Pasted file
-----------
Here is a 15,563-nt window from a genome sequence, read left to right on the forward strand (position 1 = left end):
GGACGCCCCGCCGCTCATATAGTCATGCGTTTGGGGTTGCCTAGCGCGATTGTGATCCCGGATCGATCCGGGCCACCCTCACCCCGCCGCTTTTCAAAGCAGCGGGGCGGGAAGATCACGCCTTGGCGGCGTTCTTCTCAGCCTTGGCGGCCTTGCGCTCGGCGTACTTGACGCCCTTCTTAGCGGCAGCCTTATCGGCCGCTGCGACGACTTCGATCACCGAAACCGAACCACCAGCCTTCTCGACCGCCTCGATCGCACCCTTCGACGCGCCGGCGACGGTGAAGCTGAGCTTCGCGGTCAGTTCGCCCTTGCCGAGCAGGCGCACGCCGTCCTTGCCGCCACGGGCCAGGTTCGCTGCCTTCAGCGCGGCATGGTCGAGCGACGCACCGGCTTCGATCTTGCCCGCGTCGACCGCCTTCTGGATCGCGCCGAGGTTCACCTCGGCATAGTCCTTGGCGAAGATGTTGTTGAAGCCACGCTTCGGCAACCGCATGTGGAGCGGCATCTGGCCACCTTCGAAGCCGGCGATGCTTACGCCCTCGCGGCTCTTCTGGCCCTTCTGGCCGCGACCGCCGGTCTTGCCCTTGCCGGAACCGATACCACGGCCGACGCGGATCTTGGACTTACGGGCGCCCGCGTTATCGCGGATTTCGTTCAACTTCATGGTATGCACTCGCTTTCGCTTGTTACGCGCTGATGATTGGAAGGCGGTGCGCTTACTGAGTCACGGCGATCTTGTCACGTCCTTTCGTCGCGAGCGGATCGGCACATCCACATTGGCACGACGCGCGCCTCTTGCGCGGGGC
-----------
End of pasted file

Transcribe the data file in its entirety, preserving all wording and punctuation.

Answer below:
Here is a 15,563-nt window from a genome sequence, read left to right on the forward strand (position 1 = left end):
GGACGCCCCGCCGCTCATATAGTCATGCGTTTGGGGTTGCCTAGCGCGATTGTGATCCCGGATCGATCCGGGCCACCCTCACCCCGCCGCTTTTCAAAGCAGCGGGGCGGGAAGATCACGCCTTGGCGGCGTTCTTCTCAGCCTTGGCGGCCTTGCGCTCGGCGTACTTGACGCCCTTCTTAGCGGCAGCCTTATCGGCCGCTGCGACGACTTCGATCACCGAAACCGAACCACCAGCCTTCTCGACCGCCTCGATCGCACCCTTCGACGCGCCGGCGACGGTGAAGCTGAGCTTCGCGGTCAGTTCGCCCTTGCCGAGCAGGCGCACGCCGTCCTTGCCGCCACGGGCCAGGTTCGCTGCCTTCAGCGCGGCATGGTCGAGCGACGCACCGGCTTCGATCTTGCCCGCGTCGACCGCCTTCTGGATCGCGCCGAGGTTCACCTCGGCATAGTCCTTGGCGAAGATGTTGTTGAAGCCACGCTTCGGCAACCGCATGTGGAGCGGCATCTGGCCACCTTCGAAGCCGGCGATGCTTACGCCCTCGCGGCTCTTCTGGCCCTTCTGGCCGCGACCGCCGGTCTTGCCCTTGCCGGAACCGATACCACGGCCGACGCGGATCTTGGACTTACGGGCGCCCGCGTTATCGCGGATTTCGTTCAACTTCATGGTATGCACTCGCTTTCGCTTGTTACGCGCTGATGATTGGAAGGCGGTGCGCTTACTGAGTCACGGCGATCTTGTCACGTCCTTTCGTCGCGAGCGGATCGGCACATCCACATTGGCACGACGCGCGCCTCTTGCGCGGGGC